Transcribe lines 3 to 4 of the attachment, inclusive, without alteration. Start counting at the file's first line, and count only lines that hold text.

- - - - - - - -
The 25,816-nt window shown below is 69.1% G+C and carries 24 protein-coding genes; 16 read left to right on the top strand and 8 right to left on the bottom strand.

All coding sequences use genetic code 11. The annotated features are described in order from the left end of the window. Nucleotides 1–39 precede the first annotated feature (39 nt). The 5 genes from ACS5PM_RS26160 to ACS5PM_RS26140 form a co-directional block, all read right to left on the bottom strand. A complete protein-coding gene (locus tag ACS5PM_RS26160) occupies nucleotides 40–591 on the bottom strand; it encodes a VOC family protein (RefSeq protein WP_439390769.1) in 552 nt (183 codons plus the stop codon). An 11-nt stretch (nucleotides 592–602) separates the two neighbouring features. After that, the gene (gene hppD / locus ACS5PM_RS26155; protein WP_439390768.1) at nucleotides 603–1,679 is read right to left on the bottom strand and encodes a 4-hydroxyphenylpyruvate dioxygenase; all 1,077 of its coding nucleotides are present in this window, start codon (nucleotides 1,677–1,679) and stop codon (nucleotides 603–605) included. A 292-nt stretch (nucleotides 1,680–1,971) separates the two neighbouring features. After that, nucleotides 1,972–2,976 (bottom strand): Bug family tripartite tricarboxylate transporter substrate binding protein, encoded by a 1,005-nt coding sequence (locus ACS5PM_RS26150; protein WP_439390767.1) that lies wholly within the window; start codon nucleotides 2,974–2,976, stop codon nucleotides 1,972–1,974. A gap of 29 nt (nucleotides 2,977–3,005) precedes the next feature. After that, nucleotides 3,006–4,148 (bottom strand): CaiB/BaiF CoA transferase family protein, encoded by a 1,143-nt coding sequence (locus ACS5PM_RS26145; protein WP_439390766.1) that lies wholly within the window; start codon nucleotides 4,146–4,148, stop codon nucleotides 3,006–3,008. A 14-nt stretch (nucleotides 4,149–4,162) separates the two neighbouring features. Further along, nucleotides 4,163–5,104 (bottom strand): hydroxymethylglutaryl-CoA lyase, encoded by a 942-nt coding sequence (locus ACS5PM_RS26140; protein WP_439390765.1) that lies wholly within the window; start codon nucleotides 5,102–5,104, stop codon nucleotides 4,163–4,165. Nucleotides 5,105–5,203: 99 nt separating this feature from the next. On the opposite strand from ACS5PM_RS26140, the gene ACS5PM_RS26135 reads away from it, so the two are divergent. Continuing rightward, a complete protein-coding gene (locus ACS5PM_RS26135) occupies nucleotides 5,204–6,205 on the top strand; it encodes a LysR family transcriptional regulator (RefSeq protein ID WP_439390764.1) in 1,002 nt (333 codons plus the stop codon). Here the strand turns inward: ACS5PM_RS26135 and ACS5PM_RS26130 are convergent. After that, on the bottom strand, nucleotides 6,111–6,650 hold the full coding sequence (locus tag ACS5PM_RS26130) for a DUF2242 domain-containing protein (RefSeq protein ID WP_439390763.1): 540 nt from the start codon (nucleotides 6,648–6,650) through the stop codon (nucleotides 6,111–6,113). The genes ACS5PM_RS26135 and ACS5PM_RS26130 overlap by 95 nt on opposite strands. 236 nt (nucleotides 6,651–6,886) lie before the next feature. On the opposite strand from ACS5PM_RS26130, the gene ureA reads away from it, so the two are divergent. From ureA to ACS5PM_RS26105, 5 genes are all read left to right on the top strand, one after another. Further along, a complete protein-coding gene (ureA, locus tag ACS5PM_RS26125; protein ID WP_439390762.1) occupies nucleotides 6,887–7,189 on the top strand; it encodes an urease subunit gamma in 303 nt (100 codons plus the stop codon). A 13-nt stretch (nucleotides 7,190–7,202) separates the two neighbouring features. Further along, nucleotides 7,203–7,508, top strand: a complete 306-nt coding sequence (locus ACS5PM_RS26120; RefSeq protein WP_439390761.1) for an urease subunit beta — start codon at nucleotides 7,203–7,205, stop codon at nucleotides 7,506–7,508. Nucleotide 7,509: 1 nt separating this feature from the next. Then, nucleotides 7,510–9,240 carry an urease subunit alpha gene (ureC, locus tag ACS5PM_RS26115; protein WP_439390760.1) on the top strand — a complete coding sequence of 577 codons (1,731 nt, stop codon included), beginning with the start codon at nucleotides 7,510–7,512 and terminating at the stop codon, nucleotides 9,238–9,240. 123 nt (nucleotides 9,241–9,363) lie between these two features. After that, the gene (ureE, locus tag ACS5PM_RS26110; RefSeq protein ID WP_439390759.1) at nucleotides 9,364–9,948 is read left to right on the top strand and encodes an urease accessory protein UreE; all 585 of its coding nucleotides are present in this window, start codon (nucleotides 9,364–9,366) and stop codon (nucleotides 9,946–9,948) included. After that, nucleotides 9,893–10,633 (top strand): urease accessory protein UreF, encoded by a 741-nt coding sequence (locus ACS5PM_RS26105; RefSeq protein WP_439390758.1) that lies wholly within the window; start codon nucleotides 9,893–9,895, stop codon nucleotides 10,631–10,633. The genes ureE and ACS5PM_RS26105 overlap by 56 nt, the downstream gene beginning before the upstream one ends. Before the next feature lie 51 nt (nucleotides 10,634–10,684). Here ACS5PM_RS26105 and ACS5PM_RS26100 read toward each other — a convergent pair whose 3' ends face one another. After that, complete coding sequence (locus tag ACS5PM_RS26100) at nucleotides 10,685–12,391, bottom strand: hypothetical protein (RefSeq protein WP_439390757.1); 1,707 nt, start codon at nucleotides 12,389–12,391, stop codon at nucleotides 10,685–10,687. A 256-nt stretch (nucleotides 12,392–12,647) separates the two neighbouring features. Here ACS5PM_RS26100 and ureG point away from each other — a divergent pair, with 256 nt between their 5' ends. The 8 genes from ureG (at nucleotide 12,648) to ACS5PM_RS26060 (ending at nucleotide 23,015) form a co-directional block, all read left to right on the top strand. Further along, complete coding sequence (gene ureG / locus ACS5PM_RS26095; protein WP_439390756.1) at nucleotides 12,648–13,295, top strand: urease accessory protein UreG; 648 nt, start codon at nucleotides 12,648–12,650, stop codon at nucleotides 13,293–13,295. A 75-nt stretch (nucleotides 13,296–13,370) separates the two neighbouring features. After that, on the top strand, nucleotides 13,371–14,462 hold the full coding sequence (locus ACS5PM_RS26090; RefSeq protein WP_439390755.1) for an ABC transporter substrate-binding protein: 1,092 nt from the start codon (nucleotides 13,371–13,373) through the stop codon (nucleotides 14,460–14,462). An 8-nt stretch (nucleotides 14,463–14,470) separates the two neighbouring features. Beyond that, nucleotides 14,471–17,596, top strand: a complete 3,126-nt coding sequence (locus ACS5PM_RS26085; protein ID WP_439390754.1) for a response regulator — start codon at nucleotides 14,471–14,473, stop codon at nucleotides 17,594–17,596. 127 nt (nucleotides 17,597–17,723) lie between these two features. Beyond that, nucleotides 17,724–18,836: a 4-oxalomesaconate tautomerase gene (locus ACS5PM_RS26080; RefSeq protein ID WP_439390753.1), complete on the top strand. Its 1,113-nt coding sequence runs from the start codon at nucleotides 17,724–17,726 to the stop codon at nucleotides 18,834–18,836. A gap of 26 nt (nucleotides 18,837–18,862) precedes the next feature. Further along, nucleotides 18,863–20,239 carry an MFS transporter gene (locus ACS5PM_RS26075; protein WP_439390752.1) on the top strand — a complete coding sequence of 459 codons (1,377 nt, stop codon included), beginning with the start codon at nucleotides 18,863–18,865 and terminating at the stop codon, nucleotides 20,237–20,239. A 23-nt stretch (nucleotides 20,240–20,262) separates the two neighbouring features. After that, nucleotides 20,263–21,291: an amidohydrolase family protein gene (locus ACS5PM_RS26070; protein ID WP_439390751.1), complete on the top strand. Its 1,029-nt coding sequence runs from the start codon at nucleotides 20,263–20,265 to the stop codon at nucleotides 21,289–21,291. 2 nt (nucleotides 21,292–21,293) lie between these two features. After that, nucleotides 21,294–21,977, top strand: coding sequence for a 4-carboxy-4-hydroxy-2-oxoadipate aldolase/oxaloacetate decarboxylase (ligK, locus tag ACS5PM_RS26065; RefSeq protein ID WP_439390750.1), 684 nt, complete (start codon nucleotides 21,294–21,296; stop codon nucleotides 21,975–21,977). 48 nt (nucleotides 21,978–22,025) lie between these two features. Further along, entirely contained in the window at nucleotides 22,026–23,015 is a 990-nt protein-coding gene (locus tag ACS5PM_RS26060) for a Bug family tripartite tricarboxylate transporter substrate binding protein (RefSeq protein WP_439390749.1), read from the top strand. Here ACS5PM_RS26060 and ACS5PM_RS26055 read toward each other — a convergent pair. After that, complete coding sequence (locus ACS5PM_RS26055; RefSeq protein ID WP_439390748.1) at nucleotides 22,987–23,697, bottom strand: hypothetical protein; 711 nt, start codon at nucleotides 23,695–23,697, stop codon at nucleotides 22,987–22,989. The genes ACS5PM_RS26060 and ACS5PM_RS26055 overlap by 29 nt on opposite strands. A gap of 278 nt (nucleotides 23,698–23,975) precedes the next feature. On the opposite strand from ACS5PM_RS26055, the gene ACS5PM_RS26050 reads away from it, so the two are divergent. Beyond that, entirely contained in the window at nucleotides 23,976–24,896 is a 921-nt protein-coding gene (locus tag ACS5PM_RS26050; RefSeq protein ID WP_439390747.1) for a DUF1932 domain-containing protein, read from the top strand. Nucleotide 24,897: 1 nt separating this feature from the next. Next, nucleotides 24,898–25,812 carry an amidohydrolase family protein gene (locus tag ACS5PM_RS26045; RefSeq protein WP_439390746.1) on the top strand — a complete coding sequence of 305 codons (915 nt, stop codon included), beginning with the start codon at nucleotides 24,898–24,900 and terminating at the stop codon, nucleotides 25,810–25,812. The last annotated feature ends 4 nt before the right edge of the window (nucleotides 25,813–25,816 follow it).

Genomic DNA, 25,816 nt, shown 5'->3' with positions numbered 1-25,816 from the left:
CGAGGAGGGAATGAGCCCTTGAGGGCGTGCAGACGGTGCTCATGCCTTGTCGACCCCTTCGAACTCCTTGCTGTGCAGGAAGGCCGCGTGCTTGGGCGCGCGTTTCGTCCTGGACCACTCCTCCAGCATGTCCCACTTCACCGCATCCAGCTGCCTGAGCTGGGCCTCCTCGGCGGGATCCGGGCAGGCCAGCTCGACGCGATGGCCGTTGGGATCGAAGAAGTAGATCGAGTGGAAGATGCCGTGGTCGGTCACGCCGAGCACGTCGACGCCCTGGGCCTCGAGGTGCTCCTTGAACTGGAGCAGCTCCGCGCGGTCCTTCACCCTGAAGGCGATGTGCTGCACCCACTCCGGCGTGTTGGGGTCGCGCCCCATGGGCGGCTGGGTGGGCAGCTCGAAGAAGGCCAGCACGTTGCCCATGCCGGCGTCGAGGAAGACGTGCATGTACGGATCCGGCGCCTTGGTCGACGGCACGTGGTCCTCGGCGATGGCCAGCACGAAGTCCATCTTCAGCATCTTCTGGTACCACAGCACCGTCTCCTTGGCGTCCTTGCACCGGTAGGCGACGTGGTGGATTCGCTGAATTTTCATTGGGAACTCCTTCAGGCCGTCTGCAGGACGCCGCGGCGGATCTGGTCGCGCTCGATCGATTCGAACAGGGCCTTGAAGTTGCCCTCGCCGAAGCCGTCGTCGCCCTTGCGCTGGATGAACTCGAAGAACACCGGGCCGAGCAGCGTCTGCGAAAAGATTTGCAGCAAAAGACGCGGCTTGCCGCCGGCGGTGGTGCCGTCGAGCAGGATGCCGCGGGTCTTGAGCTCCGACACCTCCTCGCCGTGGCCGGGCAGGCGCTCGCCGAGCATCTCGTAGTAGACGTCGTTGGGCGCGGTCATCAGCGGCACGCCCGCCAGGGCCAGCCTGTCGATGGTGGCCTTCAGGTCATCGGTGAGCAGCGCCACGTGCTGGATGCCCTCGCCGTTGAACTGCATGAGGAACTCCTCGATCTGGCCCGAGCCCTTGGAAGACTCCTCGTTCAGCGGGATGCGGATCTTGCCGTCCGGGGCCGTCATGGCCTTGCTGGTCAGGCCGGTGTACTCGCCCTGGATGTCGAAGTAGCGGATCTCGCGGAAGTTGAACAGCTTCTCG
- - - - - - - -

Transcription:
Genomic DNA, 25,816 nt, shown 5'->3' with positions numbered 1-25,816 from the left:
CGAGGAGGGAATGAGCCCTTGAGGGCGTGCAGACGGTGCTCATGCCTTGTCGACCCCTTCGAACTCCTTGCTGTGCAGGAAGGCCGCGTGCTTGGGCGCGCGTTTCGTCCTGGACCACTCCTCCAGCATGTCCCACTTCACCGCATCCAGCTGCCTGAGCTGGGCCTCCTCGGCGGGATCCGGGCAGGCCAGCTCGACGCGATGGCCGTTGGGATCGAAGAAGTAGATCGAGTGGAAGATGCCGTGGTCGGTCACGCCGAGCACGTCGACGCCCTGGGCCTCGAGGTGCTCCTTGAACTGGAGCAGCTCCGCGCGGTCCTTCACCCTGAAGGCGATGTGCTGCACCCACTCCGGCGTGTTGGGGTCGCGCCCCATGGGCGGCTGGGTGGGCAGCTCGAAGAAGGCCAGCACGTTGCCCATGCCGGCGTCGAGGAAGACGTGCATGTACGGATCCGGCGCCTTGGTCGACGGCACGTGGTCCTCGGCGATGGCCAGCACGAAGTCCATCTTCAGCATCTTCTGGTACCACAGCACCGTCTCCTTGGCGTCCTTGCACCGGTAGGCGACGTGGTGGATTCGCTGAATTTTCATTGGGAACTCCTTCAGGCCGTCTGCAGGACGCCGCGGCGGATCTGGTCGCGCTCGATCGATTCGAACAGGGCCTTGAAGTTGCCCTCGCCGAAGCCGTCGTCGCCCTTGCGCTGGATGAACTCGAAGAACACCGGGCCGAGCAGCGTCTGCGAAAAGATTTGCAGCAAAAGACGCGGCTTGCCGCCGGCGGTGGTGCCGTCGAGCAGGATGCCGCGGGTCTTGAGCTCCGACACCTCCTCGCCGTGGCCGGGCAGGCGCTCGCCGAGCATCTCGTAGTAGACGTCGTTGGGCGCGGTCATCAGCGGCACGCCCGCCAGGGCCAGCCTGTCGATGGTGGCCTTCAGGTCATCGGTGAGCAGCGCCACGTGCTGGATGCCCTCGCCGTTGAACTGCATGAGGAACTCCTCGATCTGGCCCGAGCCCTTGGAAGACTCCTCGTTCAGCGGGATGCGGATCTTGCCGTCCGGGGCCGTCATGGCCTTGCTGGTCAGGCCGGTGTACTCGCCCTGGATGTCGAAGTAGCGGATCTCGCGGAAGTTGAACAGCTTCTCG